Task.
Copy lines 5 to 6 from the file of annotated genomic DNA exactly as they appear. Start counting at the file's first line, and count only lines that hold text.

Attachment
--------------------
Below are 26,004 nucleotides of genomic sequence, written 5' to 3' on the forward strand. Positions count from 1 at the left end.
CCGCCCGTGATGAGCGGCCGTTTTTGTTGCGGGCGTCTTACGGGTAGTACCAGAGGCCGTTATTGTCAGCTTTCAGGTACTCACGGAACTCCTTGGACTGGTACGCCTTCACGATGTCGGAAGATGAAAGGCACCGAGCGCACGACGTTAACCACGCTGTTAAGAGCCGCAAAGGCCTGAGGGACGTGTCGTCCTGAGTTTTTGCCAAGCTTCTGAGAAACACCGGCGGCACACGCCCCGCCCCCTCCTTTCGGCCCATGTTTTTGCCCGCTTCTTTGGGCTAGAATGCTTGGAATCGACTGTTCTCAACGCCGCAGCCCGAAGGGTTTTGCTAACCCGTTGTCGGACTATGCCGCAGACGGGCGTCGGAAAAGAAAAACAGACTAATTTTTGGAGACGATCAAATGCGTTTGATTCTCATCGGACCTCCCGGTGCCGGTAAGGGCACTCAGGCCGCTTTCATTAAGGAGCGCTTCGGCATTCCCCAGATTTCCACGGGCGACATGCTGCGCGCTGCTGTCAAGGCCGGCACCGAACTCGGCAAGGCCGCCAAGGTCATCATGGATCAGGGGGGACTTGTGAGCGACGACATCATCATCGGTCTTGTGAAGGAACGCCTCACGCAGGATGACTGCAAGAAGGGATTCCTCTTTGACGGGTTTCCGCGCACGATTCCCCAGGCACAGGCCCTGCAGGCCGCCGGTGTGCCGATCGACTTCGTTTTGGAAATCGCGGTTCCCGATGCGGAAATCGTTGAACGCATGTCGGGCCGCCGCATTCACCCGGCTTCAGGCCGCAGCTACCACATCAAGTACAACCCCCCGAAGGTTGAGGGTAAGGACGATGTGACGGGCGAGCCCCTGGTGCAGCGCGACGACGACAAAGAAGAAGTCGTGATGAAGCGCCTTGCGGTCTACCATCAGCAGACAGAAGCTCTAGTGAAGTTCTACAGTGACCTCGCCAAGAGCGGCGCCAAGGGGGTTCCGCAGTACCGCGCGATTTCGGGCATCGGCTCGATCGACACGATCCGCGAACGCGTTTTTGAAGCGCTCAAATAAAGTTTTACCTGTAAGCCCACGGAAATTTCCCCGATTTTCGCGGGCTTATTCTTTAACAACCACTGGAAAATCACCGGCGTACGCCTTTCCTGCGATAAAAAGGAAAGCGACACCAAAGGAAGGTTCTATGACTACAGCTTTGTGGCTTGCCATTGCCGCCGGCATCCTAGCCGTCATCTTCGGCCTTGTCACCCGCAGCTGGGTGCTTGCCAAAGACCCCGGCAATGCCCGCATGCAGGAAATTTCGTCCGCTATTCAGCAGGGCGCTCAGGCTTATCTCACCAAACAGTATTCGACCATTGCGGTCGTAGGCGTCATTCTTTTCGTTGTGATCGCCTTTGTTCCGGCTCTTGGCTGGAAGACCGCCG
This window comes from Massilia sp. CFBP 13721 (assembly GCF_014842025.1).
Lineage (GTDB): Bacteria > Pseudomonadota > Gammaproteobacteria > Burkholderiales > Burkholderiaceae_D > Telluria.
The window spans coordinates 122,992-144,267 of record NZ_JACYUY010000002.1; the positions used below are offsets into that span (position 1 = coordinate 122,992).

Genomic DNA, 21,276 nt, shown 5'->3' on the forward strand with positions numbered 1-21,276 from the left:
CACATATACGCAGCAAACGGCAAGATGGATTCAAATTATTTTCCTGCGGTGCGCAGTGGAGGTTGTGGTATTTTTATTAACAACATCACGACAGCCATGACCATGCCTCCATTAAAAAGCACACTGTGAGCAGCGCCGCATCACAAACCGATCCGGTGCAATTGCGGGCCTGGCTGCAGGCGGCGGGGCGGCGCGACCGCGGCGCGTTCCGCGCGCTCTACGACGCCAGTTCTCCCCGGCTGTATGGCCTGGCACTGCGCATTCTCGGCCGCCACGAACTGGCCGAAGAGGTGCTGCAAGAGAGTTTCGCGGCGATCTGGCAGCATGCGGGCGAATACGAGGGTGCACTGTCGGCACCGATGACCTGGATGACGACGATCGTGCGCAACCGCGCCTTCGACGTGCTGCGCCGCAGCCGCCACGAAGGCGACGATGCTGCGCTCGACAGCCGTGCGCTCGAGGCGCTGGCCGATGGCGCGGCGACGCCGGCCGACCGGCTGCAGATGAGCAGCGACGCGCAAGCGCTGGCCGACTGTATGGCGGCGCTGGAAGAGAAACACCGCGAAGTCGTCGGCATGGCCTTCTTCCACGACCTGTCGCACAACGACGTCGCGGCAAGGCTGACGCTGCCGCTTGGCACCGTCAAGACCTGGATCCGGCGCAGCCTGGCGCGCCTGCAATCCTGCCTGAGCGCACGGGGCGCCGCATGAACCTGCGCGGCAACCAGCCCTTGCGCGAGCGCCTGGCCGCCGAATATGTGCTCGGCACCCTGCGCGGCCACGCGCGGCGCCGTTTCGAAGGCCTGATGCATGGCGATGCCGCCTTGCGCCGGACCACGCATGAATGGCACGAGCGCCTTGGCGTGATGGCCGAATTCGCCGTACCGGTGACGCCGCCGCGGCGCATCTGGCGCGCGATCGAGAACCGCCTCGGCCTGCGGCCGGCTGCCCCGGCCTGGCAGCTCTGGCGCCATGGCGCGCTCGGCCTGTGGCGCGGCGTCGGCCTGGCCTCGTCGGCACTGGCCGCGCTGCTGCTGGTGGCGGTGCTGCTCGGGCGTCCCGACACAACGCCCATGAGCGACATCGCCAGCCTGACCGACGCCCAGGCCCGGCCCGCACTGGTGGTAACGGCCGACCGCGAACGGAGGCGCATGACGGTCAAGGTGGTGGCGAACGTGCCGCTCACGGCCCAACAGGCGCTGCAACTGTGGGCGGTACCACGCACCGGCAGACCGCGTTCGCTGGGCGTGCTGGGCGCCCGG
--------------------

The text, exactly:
The window spans coordinates 122,992-144,267 of record NZ_JACYUY010000002.1; the positions used below are offsets into that span (position 1 = coordinate 122,992).

Genomic DNA, 21,276 nt, shown 5'->3' on the forward strand with positions numbered 1-21,276 from the left: